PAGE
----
How would you describe your leadership style?
My main aim is to decentralise. I am the root of the tree, and each branch needs to reach out for itself to grow. Many leaders run behind their team with a pitchfork to speed them up – however, I see my job at the front of the team with a brush to clear the way, so they can run faster. My job is to create a culture and set a direction to empower my team to deliver. The benefit of that is that I am not stuck in meetings all day – I have four or five hours a day of undiarised time. So, no meetings means that I can directly contact people within the business and help them in any way I can.
As a result, I have more time to engage with customers and leaders within the industry – as well as other innovators. This means I am focused on the overall direction of the business. I don’t spend my time reviewing individuals against KPIs – we created a culture where we have decentralised certain responsibilities so that they can grow.
Was it always the plan to expand internationally?
It was always my plan! But I was very nervous about admitting that to people. When you first set up a business you are nervous about declaring lofty ambitions. I said in front of a government committee that we intended to be ‘the Amazon of energy’ – and some of the MPs sniggered. There are a lot of pressures on you not to declare these ambitions. You create a plan, but then you are pegged back by others for being unrealistic in their eyes – but as a business leader, if I don’t declare the company’s ambitions, then we would have no chance of achieving them.
What are the future plans for Octopus?
The joy of Octopus is that energy is a $2tn (£1.5tn) global market – and it will grow to about $4tn (£3tn) once we decarbonise transport. Today, people look at us as a £2bn revenue company – but in reality that is a very small percentage of the global market.
We have got a long way to go. The fact that we have incredible growth opportunities still to come is so exciting. We are on a mountain looking at how far we have climbed – but then turning round and seeing that there are many more, even higher mountains ahead of us. The decarbonising opportunities that will be available over the next 10-15 years are very exciting. The challenge is that we need to grow exponentially quickly, if we are to deliver on our services and tackle the problem behind the reason we set up the business. The reality is that with our goal we will never be less busy than we are today. There is a long way to go and we are leading the way.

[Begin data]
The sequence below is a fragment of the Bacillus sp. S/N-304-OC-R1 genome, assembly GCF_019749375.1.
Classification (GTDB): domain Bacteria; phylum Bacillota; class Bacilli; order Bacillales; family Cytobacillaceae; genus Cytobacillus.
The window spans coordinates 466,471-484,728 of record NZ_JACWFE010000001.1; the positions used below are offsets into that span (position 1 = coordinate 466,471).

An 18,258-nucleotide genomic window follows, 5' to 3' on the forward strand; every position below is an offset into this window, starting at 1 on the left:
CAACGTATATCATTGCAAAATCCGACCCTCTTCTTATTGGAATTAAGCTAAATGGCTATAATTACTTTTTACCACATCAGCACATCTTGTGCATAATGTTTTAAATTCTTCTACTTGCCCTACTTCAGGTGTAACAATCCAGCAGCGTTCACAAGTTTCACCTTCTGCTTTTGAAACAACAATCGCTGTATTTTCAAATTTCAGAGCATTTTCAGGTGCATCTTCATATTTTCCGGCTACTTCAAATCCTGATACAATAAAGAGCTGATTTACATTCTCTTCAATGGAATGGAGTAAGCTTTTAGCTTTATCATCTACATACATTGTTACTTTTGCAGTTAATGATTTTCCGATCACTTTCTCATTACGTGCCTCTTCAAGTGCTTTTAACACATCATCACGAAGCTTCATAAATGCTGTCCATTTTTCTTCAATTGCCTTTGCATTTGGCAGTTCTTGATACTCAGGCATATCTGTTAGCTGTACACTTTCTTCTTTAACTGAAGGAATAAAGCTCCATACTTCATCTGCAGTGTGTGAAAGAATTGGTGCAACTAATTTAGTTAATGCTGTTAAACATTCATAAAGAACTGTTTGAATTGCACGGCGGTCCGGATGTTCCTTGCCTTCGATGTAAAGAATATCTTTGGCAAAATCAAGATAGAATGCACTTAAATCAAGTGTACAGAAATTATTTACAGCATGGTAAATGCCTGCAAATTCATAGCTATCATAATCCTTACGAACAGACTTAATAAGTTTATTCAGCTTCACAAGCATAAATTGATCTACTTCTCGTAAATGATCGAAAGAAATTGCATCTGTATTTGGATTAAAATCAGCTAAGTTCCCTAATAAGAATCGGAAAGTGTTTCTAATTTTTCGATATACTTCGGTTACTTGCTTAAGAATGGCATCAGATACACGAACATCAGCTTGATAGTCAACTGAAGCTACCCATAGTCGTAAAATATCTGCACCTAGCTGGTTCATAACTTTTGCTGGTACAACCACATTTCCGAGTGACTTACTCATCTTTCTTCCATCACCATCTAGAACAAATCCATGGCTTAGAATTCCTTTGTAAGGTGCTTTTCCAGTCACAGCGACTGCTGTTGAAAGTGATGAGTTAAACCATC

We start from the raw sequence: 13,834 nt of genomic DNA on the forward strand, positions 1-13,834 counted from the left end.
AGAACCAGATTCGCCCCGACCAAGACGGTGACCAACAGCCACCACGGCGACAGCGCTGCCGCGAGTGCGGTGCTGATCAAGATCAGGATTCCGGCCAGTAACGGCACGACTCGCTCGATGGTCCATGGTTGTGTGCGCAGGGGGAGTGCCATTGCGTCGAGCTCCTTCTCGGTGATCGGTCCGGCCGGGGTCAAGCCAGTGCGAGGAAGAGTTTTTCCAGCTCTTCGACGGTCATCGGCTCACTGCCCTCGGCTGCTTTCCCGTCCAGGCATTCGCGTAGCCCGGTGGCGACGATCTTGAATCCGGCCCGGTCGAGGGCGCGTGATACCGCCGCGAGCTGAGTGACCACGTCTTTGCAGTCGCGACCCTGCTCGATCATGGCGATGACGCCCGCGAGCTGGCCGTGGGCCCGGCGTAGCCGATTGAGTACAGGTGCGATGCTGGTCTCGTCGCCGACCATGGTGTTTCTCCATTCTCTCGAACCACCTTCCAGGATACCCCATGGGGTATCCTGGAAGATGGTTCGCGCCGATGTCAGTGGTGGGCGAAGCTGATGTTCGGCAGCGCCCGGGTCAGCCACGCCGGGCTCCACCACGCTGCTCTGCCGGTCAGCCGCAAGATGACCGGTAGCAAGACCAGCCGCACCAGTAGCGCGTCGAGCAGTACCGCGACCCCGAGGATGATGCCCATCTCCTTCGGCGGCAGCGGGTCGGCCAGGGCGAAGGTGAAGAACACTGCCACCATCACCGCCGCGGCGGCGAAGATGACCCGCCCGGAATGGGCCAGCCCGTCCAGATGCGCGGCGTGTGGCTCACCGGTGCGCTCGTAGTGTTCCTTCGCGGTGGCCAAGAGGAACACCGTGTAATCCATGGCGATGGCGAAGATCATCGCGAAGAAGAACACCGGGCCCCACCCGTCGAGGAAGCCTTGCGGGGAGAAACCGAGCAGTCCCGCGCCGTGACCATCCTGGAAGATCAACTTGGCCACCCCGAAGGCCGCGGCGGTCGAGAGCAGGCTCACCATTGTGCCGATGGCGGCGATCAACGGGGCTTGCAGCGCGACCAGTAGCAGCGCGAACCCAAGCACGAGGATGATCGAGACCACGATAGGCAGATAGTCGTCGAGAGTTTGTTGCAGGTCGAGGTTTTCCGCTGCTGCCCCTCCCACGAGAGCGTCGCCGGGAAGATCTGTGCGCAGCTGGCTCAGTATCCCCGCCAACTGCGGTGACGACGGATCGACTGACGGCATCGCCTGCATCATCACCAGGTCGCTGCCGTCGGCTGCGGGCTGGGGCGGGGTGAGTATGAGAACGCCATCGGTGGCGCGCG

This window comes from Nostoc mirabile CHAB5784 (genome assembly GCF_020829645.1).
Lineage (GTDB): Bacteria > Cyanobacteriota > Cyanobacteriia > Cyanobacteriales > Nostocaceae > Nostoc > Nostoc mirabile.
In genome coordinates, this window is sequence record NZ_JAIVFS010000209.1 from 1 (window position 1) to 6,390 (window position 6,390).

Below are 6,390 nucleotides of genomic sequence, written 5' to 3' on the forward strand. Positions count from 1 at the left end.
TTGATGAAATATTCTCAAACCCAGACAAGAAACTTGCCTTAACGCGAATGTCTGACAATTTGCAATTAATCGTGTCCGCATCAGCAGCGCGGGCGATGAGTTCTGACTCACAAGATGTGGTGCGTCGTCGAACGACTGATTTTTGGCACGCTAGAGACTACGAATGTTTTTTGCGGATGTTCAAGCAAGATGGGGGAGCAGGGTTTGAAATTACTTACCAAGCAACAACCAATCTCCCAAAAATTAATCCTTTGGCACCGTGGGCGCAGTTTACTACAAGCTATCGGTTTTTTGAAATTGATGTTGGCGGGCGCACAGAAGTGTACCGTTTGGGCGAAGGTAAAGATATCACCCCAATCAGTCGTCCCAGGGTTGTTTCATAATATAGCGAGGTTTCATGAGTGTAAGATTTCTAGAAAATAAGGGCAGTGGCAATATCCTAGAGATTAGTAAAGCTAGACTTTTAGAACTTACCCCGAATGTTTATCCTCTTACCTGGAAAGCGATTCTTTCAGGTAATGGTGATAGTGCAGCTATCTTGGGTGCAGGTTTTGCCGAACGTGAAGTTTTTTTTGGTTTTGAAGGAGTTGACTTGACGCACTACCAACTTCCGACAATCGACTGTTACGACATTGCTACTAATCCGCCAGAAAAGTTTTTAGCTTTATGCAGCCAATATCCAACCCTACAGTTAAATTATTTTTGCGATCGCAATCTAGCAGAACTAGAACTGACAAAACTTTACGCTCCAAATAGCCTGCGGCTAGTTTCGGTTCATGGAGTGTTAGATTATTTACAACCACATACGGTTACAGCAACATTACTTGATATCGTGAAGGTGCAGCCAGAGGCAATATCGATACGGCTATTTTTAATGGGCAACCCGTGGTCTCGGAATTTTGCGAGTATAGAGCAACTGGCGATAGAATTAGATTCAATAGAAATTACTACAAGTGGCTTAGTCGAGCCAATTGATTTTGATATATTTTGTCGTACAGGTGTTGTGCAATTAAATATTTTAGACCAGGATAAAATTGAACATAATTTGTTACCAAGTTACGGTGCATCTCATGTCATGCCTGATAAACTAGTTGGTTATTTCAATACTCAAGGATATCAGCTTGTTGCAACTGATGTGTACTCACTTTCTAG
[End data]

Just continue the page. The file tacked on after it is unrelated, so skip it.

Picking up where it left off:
Overall, I am incredibly proud of what we have achieved. We had the Prime Minister and the Chancellor in the office for a serious discussion. It wasn’t just a photo opportunity for them. They spoke at length with myself and our CFO/co-founder about the most important aspects of the energy industry, to drive the change to renewables. We have gone from a start-up less than five years ago, to an incredibly influential force in the industry.
We helped lead the change for an energy price cap. So, on top of the 1.7 million customers that we serve, we have also helped 11 million low income households save, on average, £100 on their energy bills – more than £1bn in total for UK consumers. I am very proud, but in the future we need to do a lot more and have a bigger impact – not just here in the UK, but across the world.
What do businesses in energy have to do to survive the transition to a new energy system?
Companies like ours that can help governments meet the Paris Accord, without asking for handouts, will succeed in the future. They will be helping governments, and driving change within the business world in a direction that the public want. I am optimistic about the energy sector. Green energy is now cheaper than fossil fuels – all we need now are companies to compete, to bring customers green energy at a fair price and to drive the renewable transition.
We are now sitting on the solution within energy – the industry has changed due to the advancements in technology, which now means the renewable generation is here. We just need to market it at scale as quickly as we can.
That is the job for companies like Octopus. Adapting to the change, and embracing renewables is the future – the ones who fight against the tide will go bust. Look at Kodak and Blockbuster – those that resist change can maintain profits for a while, but then spiral into oblivion. Grabbing the opportunity to drive change can create incredible value and now we have the opportunity to start a new industrial revolution.